Tonight I'm taking stock of how I'm surviving the Christmas craziness this year. So far I'm doing okay, which only means that I'm not too stressed.
The tree came down out of the attic and Paul set it up. Tiffany-Amber and Victoria decorated it and loved doing so. I enjoyed watching them. The angel, having fallen off every time I put her up, is standing beside the tree.
I bought chocolate letters, a Dutch tradition! But I haven't written a single card yet, and I don't know if I will. I haven't done any more decorating, even though my team is coming here tomorrow for a Christmas lunch, and at the back of my mind I feel a little like someone going on vacation with no luggage packed.
All of our neighbours seem to have their Christmas lights up already, but our house is distinctly plain and un-Christmassy. Paul was too busy getting ready for his trip north, to get our lights up. I'm enjoying other people's lights though--they don't have to be on our house.
I would love to have the house decorated and to know that cards are on the way to all of my friends and family. How wonderful it would be if I had done all of my shopping and even wrapped it, but I have accepted the fact that I may not get all of that stuff done this year, which has been extraordinarily busy.
I'm managing to separate Christmas from it's trappings--the traditions that sometimes overwhelm us by feeling as if they are essential. I will still do my best to get cards written if things slow down enough to do so, but this year I am aiming for a more relaxed anticipation of Christmas and a simpler celebration.
This weekend six grandchildren will gather to decorate Christmas cookies in my kitchen, with all of the riotous fun that their parents enjoyed each Christmas of their childhood. There will be more sugar eaten on its way to the cookies than on them and hands and faces will glow red and green. The sugar cookie dough is already made and waiting in the freezer. The children will remember making the cookies. They won't notice if the house isn't decorated!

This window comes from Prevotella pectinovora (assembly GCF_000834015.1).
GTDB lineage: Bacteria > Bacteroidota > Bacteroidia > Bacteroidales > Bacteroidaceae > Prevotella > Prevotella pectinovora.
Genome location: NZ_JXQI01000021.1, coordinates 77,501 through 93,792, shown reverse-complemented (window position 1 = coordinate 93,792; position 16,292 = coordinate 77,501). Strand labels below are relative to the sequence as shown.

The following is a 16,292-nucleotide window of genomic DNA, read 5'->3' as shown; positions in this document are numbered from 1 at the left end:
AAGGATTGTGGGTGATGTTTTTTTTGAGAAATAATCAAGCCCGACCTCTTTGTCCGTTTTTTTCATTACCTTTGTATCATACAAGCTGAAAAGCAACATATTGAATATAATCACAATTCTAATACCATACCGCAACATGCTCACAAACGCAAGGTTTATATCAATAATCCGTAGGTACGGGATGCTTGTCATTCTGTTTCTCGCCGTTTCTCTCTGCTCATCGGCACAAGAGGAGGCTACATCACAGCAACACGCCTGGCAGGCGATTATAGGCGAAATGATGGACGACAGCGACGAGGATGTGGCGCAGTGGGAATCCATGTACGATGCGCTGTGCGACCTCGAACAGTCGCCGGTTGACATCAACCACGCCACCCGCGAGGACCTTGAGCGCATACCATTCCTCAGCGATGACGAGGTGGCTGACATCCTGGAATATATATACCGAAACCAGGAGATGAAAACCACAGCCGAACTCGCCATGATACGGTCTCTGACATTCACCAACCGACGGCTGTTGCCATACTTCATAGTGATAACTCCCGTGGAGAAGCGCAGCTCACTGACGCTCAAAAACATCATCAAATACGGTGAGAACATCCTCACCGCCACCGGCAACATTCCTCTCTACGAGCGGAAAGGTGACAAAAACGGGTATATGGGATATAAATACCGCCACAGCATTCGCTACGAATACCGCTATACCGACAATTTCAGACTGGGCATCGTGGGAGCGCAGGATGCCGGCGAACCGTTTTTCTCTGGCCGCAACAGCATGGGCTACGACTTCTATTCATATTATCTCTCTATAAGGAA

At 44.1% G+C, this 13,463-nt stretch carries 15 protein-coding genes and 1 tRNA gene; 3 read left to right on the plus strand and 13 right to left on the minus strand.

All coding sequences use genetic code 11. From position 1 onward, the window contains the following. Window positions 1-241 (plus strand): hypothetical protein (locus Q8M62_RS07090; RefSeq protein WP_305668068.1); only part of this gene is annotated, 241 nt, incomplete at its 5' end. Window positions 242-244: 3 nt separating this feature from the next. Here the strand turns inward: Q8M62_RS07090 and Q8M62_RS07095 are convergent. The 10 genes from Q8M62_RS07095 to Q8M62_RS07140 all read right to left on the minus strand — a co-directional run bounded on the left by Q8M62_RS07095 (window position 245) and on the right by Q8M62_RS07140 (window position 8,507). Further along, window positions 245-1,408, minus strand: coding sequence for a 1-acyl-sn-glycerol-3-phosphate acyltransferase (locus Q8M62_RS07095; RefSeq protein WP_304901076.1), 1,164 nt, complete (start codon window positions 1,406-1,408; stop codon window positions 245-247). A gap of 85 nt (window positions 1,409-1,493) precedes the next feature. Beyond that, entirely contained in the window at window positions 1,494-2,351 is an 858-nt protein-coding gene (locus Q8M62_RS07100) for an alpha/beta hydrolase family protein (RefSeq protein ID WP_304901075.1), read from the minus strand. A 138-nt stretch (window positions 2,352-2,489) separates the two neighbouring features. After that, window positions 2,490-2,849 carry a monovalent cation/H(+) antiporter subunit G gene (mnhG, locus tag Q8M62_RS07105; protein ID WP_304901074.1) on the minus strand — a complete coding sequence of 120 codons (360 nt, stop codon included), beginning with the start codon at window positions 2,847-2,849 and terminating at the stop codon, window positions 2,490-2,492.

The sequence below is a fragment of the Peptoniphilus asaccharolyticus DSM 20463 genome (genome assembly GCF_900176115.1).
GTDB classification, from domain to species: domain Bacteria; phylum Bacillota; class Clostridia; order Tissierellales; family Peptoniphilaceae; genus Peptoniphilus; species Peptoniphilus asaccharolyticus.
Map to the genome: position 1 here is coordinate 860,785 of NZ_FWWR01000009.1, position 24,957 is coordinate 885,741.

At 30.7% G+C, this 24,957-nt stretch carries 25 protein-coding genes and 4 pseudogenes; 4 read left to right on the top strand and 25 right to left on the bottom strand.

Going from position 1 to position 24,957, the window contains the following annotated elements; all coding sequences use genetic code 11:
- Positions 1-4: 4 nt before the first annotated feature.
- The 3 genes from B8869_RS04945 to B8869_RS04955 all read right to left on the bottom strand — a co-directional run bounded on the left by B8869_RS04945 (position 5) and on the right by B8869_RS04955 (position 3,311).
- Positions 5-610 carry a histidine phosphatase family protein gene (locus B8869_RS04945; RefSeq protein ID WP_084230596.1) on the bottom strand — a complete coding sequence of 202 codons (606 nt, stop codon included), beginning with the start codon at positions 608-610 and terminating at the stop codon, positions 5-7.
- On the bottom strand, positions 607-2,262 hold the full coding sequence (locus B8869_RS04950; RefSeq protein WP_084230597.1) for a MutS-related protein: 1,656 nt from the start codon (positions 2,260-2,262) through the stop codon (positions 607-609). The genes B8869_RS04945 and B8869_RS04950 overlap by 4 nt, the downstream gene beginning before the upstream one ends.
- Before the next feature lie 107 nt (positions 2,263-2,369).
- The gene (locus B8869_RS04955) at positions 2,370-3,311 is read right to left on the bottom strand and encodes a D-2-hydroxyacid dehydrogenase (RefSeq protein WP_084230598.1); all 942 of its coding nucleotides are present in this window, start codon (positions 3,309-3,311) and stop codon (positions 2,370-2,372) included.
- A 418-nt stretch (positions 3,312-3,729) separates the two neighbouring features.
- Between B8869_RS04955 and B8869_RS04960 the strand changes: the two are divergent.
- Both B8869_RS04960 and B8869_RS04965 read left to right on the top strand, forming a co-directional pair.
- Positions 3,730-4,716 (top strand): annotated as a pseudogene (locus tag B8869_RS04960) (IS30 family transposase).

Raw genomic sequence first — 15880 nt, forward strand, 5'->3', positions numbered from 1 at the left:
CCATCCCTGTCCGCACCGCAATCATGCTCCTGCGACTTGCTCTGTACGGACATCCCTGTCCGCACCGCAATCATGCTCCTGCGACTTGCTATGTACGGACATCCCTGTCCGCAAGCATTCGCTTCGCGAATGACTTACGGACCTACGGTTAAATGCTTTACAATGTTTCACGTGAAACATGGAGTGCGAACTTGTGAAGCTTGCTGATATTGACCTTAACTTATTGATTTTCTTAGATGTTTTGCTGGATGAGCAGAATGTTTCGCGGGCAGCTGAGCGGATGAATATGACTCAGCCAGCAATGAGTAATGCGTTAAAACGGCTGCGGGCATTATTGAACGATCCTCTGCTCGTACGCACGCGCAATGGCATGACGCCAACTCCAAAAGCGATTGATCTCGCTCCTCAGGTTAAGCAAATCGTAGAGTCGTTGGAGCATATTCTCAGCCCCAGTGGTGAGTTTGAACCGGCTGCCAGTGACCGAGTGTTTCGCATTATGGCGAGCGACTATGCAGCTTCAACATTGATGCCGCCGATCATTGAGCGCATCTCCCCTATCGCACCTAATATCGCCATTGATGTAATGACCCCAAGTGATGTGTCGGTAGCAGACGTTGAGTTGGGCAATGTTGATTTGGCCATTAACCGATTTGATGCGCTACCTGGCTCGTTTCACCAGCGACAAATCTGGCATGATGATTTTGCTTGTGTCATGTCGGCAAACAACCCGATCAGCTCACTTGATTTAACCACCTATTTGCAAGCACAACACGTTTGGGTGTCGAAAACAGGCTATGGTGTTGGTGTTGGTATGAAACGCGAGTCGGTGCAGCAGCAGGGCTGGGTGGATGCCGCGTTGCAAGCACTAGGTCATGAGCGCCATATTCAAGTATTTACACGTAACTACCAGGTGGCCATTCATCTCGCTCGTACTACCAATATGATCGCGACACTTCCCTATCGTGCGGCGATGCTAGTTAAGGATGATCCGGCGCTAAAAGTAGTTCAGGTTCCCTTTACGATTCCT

I'm reminded of an article I read in England in October. I quoted from it before in a different context, but I think it's relevant here and worth sharing part of it again:
When it comes to juggling things, never forget that there are glass balls and rubber balls. And the glass balls are the ones that you cannot drop—they smash and can’t be repaired. So it’s not about not dropping the ball—it’s about not dropping the wrong ball, the glass ball...
Lesley Stahl, one of the anchors on 60 Minutes Live
I think that in the context of Christmas, the rubber balls are the things that I may not get done. The glass balls are being with family and friends and most of all, simply meditating on the coming of Christ into this world.
John 1:1-5 (New Living Translation)
Prologue: Christ, the Eternal Word
1 In the beginning the Word already existed.
The Word was with God,
and the Word was God.
2 He existed in the beginning with God.
3 God created everything through him,
and nothing was created except through him.
4 The Word gave life to everything that was created,
and his life brought light to everyone.
5 The light shines in the darkness,
and the darkness can never extinguish it.